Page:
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Spring rate/ length 
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Post Re: Spring rate/ length
If I remember correctly, :? unsprung weight is 2/3 of the weight of the suspension arms, steering arms, driveshaft and brake lines and cables, plus the entire weight of the wheel, tyre, hub and brake assembly etc

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Tue Jun 03, 2008 3:19 pm
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Post Re: Spring rate/ length
Oh my gawd.

Dismember, weigh, re-assemble, set the suspension, tracking, all before Newark :(

Oh my gawd

Bob S.

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Tue Jun 03, 2008 4:06 pm
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Post Re: Spring rate/ length
Quote:
Oh my gawd.

Dismember, weigh, re-assemble, set the suspension, tracking, all before Newark


Nopey :D

Jack up the car, remove wheel, wind spring compressor onto spring until wheel flops up and down.

Put wheel back on.

Put wheel on bathroom scales = unsprung weight - or near as dammit.

The 1/2 and 2/3 numbers are for theoretical calculations. The above method gives you the actual.

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Tue Jun 03, 2008 4:44 pm
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Post Re: Spring rate/ length
Well that sounds a lot easier :D

Bob S

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Wed Jun 04, 2008 8:26 am
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Post Re: Spring rate/ length
OK.

This is what you need to calculate the required spring rates and lengths.


Data Needed
Total weight including driver.
Front / Rear weight distribution including driver.
To calculate total weight at each corner.

Un-sprung weight at each corner.
To calculate sprung weight at each corner.

Front Lever Ratio. (Wheel movement/Spring movement).
Rear Lever Ratio. (Wheel movement/Spring movement).

Front fitted spring length with the car at the correct ride height.
Rear fitted spring length with the car at the correct ride height.

Chosen front wheel frequency.
Chosen rear wheel frequency.

The natural wheel frequency (cycles /min) is your choice and determines the overall 'feel' of the suspension. As a guide it should be around 60 – 80 for a comfortable road car, 80 – 100 for a sportier car and 100 – 125 for a circuit racer on smooth tracks. (Alan Staniforth). The front and rear wheel frequencies cannot be the same or the car will oscillate in pitch (backwards and forwards). It is normal to set the front wheel frequency 10 -20 c.p.m lower than the rear.


You could possibly use the GTM quoted figures for total weight and front/rear distribution as long as you make an allowance for the weight of the driver (and passenger if you wish).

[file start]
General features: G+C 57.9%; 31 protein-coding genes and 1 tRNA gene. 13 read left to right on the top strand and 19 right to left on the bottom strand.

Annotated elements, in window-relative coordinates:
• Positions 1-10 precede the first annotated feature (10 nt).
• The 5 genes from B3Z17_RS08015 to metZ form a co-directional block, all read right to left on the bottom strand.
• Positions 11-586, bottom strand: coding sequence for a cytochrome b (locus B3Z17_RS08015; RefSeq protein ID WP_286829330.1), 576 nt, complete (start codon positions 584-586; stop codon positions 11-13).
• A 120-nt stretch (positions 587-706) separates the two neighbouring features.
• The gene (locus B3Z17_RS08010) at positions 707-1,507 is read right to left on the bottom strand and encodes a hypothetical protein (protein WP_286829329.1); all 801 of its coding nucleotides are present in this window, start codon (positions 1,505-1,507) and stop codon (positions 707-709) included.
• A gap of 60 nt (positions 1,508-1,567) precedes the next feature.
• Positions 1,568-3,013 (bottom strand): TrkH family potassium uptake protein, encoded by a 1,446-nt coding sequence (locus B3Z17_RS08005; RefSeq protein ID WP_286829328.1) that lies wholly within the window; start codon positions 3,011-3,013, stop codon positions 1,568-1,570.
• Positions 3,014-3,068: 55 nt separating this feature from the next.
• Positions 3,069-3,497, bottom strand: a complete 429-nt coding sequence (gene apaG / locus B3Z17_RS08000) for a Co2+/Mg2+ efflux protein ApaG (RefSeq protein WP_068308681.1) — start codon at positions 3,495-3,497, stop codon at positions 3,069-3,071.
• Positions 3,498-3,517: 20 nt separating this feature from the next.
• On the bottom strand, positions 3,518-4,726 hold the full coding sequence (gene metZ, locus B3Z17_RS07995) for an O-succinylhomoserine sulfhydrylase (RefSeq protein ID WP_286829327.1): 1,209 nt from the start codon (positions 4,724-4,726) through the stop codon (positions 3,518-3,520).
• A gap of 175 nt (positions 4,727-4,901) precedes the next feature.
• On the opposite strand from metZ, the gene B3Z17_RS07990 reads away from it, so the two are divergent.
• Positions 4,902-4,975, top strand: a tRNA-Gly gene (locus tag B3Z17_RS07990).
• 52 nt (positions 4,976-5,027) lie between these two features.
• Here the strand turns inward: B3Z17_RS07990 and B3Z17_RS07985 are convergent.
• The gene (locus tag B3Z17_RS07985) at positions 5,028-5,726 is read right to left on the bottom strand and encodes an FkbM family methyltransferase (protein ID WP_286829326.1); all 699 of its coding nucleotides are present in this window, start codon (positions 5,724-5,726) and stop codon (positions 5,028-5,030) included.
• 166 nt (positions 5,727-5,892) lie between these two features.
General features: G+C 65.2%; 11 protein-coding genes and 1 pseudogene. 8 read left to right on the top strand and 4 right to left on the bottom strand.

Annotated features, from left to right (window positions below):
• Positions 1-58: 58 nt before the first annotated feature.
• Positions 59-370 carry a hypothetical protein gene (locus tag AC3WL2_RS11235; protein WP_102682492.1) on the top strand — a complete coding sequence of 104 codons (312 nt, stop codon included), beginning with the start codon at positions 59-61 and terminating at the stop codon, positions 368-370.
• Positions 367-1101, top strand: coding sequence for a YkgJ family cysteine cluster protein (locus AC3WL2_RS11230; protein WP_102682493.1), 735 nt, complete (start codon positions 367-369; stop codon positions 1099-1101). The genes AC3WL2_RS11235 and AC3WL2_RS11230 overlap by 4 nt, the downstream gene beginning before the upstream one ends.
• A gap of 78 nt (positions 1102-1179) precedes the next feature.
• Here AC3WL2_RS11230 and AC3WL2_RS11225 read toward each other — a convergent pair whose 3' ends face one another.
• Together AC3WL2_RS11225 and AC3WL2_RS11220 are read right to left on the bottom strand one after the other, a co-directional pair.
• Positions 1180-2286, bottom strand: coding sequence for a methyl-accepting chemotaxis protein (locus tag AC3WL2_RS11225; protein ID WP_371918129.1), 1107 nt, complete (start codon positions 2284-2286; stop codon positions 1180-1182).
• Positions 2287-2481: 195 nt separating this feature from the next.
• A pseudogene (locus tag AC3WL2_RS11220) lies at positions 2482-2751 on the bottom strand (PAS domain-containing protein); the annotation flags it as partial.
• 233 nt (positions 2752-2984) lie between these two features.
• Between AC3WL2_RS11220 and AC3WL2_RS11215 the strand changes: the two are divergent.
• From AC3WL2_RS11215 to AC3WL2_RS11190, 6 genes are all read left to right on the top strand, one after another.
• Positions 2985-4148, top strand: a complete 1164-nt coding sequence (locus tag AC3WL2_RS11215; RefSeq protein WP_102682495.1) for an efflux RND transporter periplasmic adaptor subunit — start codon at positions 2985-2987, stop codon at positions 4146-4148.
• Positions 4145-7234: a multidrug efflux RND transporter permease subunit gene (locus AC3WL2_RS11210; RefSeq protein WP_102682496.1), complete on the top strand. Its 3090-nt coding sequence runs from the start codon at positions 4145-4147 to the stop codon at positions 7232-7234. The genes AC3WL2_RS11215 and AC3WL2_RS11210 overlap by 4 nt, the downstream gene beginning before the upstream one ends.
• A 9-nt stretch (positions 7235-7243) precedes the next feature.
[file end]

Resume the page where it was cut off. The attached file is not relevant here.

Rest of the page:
Unsprung weight at each corner you will need to determine as described elsewhere in this topic.

To find the lever ratio at each end you need to measure how much the spring moves for every inch of wheel movement. Popping a spring off will give you a longer range of movement and it's important to get this right. In the formula this number is squared so small errors make a big difference to the result.

Fitted spring length is the ideal length you want the spring to be when the car is sitting at your ideal ride height.

Wheel frequency is your own personal choice.


These are the formulae used.


Formulae
Wheel Rate = Sprung Corner Weight x (Wheel Frequency/187.8 )2 (squared)

Coil Rate = Wheel Rate x (Lever Ratio)2 (squared)

Static Spring Crush = (Sprung Corner Weight x Lever Ratio)/Coil Rate

Spring Free Length = Required Fitted Length + Static Spring Crush


As I said, if you can collect the data we'll spend a happy hour at Newark doing the sums.

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Wed Jun 04, 2008 9:18 am
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The Terrible Tims
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Post Re: Spring rate/ length
If only my maths GCSE O level was half as interesting as the above :lol: :lol: 8)

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Wed Jun 04, 2008 9:55 am
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Post Re: Spring rate/ length
Quote:
If only my maths GCSE O level was half as interesting as the above


Hardly, the above is second year automotive engineering degree level - I know, i've been through it. :?

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Wed Jun 04, 2008 11:30 am
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Post Re: Spring rate/ length
Bob have you got anti roll bars on your libra?

if you havnt might explain the high spring rates, if you fit softer springs you may find it of benefit to fit a antiroll bar to fine tune the weight transfer, just looking in to weight transfer myself and looks like i may benefit from fitting an anti roll bar to my coupe.

WEST

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Wed Jun 04, 2008 12:59 pm
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Post Re: Spring rate/ length
No, I haven't got anti-roll bars, my chassis no is 002, they had'nt thought of them in the beginning. :roll: